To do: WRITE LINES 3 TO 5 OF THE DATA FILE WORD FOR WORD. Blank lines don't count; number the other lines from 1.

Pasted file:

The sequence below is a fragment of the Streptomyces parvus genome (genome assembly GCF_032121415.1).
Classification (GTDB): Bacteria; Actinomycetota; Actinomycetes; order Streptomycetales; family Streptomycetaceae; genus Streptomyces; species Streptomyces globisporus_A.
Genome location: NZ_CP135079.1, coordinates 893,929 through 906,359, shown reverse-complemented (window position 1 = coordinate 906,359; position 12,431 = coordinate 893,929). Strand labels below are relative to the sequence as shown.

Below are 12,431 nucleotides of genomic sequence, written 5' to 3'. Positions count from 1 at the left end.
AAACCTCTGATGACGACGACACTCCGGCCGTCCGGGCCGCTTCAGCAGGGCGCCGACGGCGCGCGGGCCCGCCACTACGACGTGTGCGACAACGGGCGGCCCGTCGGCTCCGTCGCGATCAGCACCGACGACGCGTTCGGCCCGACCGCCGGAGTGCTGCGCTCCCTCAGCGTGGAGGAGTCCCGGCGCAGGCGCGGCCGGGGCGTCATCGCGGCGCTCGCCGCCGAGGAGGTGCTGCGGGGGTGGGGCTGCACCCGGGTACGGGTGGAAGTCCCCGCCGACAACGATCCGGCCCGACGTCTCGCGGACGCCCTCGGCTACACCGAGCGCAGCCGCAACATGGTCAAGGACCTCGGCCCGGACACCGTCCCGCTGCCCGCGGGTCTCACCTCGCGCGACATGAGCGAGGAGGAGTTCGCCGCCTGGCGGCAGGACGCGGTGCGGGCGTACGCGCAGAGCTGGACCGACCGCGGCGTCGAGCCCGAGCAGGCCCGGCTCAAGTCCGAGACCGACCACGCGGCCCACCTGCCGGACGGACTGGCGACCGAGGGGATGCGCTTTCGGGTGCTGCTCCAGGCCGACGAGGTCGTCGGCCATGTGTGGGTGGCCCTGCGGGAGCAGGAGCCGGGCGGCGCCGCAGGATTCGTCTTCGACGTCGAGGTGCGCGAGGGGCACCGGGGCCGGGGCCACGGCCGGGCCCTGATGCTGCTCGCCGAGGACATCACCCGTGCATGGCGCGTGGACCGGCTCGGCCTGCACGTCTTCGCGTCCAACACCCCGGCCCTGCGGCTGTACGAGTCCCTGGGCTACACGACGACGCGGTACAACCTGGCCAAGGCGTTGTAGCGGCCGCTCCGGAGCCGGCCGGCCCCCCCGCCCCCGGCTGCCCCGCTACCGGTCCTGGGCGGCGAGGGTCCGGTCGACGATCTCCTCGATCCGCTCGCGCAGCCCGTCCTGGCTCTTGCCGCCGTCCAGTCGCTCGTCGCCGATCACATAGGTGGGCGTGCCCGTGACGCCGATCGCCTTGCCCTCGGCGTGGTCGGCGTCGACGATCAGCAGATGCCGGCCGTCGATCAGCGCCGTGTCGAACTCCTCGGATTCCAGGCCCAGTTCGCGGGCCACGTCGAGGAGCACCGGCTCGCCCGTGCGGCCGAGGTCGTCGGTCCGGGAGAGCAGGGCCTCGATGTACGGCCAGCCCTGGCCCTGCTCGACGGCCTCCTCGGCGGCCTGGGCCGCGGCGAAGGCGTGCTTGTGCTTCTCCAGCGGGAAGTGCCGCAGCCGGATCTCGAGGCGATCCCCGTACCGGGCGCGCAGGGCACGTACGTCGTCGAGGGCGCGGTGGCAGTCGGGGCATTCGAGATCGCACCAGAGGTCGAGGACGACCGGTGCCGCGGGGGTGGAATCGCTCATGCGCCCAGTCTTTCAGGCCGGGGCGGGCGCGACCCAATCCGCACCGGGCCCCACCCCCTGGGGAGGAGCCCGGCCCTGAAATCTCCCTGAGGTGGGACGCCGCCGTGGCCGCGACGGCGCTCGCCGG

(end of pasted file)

Genome location: NZ_CP135079.1, coordinates 893,929 through 906,359, shown reverse-complemented (window position 1 = coordinate 906,359; position 12,431 = coordinate 893,929). Strand labels below are relative to the sequence as shown.

Below are 12,431 nucleotides of genomic sequence, written 5' to 3'. Positions count from 1 at the left end.
AAACCTCTGATGACGACGACACTCCGGCCGTCCGGGCCGCTTCAGCAGGGCGCCGACGGCGCGCGGGCCCGCCACTACGACGTGTGCGACAACGGGCGGCCCGTCGGCTCCGTCGCGATCAGCACCGACGACGCGTTCGGCCCGACCGCCGGAGTGCTGCGCTCCCTCAGCGTGGAGGAGTCCCGGCGCAGGCGCGGCCGGGGCGTCATCGCGGCGCTCGCCGCCGAGGAGGTGCTGCGGGGGTGGGGCTGCACCCGGGTACGGGTGGAAGTCCCCGCCGACAACGATCCGGCCCGACGTCTCGCGGACGCCCTCGGCTACACCGAGCGCAGCCGCAACATGGTCAAGGACCTCGGCCCGGACACCGTCCCGCTGCCCGCGGGTCTCACCTCGCGCGACATGAGCGAGGAGGAGTTCGCCGCCTGGCGGCAGGACGCGGTGCGGGCGTACGCGCAGAGCTGGACCGACCGCGGCGTCGAGCCCGAGCAGGCCCGGCTCAAGTCCGAGACCGACCACGCGGCCCACCTGCCGGACGGACTGGCGACCGAGGGGATGCGCTTTCGGGTGCTGCTCCAGGCCGACGAGGTCGTCGGCCATGTGTGGGTGGCCCTGCGGGAGCAGGAGCCGGGCGGCGCCGCAGGATTCGTCTTCGACGTCGAGGTGCGCGAGGGGCACCGGGGCCGGGGCCACGGCCGGGCCCTGATGCTGCTCGCCGAGGACATCACCCGTGCATGGCGCGTGGACCGGCTCGGCCTGCACGTCTTCGCGTCCAACACCCCGGCCCTGCGGCTGTACGAGTCCCTGGGCTACACGACGACGCGGTACAACCTGGCCAAGGCGTTGTAGCGGCCGCTCCGGAGCCGGCCGGCCCCCCCGCCCCCGGCTGCCCCGCTACCGGTCCTGGGCGGCGAGGGTCCGGTCGACGATCTCCTCGATCCGCTCGCGCAGCCCGTCCTGGCTCTTGCCGCCGTCCAGTCGCTCGTCGCCGATCACATAGGTGGGCGTGCCCGTGACGCCGATCGCCTTGCCCTCGGCGTGGTCGGCGTCGACGATCAGCAGATGCCGGCCGTCGATCAGCGCCGTGTCGAACTCCTCGGATTCCAGGCCCAGTTCGCGGGCCACGTCGAGGAGCACCGGCTCGCCCGTGCGGCCGAGGTCGTCGGTCCGGGAGAGCAGGGCCTCGATGTACGGCCAGCCCTGGCCCTGCTCGACGGCCTCCTCGGCGGCCTGGGCCGCGGCGAAGGCGTGCTTGTGCTTCTCCAGCGGGAAGTGCCGCAGCCGGATCTCGAGGCGATCCCCGTACCGGGCGCGCAGGGCACGTACGTCGTCGAGGGCGCGGTGGCAGTCGGGGCATTCGAGATCGCACCAGAGGTCGAGGACGACCGGTGCCGCGGGGGTGGAATCGCTCATGCGCCCAGTCTTTCAGGCCGGGGCGGGCGCGACCCAATCCGCACCGGGCCCCACCCCCTGGGGAGGAGCCCGGCCCTGAAATCTCCCTGAGGTGGGACGCCGCCGTGGCCGCGACGGCGCTCGCCGG